Genetic diversity promotes homeostasis in insect colonies

Benjamin P. Oldroyd, Jennifer Fewell

    Research output: Contribution to journalArticle

    199 Citations (Scopus)

    Abstract

    Although most insect colonies are headed by a singly mated queen, some ant, wasp and bee taxa have evolved high levels of multiple mating or 'polyandry'. We argue here that a contributing factor towards the evolution of polyandry is that the resulting genetic diversity within colonies provides them with a system of genetically based task specialization, enabling them to respond resiliently to environmental perturbation. An alternate view is that genetic contributions to task specialization are a side effect of multiple mating, which evolved through other causes, and that genetically based task specialization now makes little or no contribution to colony fitness.

    Original languageEnglish (US)
    Pages (from-to)408-413
    Number of pages6
    JournalTrends in Ecology and Evolution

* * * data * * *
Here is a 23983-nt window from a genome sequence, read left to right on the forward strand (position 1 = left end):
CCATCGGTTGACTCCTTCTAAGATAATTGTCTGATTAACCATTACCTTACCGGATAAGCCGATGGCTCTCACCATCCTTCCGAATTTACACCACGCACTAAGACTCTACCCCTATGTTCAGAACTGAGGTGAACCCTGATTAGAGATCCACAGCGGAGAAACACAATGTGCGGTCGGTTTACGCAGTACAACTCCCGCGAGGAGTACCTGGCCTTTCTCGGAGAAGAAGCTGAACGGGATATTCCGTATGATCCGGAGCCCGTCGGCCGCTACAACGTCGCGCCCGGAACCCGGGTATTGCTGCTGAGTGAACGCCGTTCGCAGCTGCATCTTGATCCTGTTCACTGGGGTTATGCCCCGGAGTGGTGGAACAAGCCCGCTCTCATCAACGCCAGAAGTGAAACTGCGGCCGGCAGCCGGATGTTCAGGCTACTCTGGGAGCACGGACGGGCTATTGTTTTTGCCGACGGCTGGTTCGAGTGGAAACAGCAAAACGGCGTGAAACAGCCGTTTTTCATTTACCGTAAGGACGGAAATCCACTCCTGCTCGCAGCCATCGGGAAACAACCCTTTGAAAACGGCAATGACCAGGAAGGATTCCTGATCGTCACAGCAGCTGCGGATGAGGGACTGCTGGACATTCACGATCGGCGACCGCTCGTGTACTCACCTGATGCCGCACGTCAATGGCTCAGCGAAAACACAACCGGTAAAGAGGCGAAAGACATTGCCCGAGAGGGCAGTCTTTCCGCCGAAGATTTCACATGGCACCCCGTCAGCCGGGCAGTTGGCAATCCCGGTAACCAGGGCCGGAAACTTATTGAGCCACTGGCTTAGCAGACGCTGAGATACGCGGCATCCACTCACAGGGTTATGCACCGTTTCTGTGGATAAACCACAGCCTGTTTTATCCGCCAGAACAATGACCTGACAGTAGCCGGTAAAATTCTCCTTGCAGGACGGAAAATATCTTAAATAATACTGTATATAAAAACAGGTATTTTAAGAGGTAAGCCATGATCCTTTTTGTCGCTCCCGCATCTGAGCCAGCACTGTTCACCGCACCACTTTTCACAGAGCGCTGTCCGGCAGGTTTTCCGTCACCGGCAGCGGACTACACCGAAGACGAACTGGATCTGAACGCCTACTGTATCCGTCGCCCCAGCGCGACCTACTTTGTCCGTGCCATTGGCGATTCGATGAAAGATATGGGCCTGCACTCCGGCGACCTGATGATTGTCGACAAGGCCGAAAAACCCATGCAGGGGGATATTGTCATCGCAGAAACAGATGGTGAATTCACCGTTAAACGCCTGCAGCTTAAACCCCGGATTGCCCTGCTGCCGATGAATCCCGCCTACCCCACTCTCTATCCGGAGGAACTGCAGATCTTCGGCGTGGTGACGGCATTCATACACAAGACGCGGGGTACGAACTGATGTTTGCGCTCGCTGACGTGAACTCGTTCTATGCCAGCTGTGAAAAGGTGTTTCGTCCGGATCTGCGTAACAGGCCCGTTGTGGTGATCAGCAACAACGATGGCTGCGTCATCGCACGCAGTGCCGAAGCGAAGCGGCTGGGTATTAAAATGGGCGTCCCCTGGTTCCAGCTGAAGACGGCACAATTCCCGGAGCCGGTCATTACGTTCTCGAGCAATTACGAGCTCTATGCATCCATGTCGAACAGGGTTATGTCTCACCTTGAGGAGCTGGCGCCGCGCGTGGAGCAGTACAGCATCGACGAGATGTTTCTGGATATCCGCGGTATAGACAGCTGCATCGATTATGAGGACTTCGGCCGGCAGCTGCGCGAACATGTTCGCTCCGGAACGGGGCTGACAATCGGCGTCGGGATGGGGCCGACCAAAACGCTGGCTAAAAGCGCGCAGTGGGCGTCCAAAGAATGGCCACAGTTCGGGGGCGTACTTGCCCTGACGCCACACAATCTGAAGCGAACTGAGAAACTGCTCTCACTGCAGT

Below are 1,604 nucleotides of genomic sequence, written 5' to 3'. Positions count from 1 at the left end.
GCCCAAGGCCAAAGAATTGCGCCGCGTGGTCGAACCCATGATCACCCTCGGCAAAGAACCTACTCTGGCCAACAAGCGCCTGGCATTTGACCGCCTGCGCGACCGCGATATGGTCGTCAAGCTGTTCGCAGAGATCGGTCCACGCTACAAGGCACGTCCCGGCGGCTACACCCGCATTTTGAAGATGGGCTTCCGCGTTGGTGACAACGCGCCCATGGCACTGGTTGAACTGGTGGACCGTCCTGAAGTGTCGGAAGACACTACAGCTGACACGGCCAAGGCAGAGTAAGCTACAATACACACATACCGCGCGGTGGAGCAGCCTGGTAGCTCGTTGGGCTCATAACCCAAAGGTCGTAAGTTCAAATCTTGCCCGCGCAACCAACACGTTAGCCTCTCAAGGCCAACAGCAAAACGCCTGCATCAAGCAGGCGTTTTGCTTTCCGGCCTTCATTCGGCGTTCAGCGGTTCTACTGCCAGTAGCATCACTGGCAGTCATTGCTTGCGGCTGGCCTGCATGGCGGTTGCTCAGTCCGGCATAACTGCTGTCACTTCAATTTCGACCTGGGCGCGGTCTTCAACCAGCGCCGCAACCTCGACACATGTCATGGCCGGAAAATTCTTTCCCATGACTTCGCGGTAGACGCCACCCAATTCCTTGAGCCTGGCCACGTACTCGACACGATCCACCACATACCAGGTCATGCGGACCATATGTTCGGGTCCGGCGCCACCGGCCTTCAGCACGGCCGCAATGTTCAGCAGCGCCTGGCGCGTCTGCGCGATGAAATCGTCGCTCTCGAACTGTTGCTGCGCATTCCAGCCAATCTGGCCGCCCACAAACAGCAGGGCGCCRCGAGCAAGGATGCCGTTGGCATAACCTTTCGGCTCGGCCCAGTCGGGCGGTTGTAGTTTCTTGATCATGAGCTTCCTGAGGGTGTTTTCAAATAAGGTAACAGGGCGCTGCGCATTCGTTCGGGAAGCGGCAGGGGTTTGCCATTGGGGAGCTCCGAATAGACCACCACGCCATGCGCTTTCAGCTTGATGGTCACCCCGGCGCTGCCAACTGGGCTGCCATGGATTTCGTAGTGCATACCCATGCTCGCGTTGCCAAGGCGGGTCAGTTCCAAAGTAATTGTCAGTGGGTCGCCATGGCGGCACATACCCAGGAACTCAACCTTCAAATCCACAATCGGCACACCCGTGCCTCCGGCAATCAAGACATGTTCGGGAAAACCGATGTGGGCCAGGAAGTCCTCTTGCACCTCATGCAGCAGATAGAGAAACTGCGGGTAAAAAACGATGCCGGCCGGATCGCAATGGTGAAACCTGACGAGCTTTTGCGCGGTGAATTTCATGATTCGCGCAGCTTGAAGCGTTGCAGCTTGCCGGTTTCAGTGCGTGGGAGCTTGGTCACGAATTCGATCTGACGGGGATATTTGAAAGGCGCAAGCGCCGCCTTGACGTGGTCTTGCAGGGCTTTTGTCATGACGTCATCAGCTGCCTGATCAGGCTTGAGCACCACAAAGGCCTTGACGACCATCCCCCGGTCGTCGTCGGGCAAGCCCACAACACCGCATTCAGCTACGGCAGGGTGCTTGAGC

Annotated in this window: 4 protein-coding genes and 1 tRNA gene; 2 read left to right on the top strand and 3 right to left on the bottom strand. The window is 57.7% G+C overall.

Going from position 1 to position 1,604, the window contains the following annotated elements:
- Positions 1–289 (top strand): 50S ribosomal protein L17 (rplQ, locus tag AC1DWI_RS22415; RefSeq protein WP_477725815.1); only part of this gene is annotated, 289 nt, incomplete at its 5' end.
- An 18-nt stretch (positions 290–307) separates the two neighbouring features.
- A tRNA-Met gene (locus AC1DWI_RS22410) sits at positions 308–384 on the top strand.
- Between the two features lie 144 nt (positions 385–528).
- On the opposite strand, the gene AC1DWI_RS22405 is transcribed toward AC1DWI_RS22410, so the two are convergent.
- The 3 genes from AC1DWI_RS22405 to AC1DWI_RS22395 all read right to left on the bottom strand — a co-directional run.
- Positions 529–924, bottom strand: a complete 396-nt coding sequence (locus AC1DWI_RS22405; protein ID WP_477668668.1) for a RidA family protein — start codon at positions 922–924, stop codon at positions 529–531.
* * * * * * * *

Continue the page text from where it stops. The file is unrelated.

Volume22
    Issue number8
    DOIs
    StatePublished - Aug 2007

    Fingerprint

    insect colonies
    polyandry
    homeostasis
    multiple mating
    insect
    genetic variation
    queen insects
    Apoidea
    adverse effects
    wasp
    bee
    ant
    fitness
    perturbation
    genetic diversity

    ASJC Scopus subject areas

    • Ecology, Evolution, Behavior and Systematics

    Cite this

    Genetic diversity promotes homeostasis in insect colonies. / Oldroyd, Benjamin P.; Fewell, Jennifer.

    In: Trends in Ecology and Evolution, Vol. 22, No. 8, 08.2007, p. 408-413.

    Research output: Contribution to journalArticle

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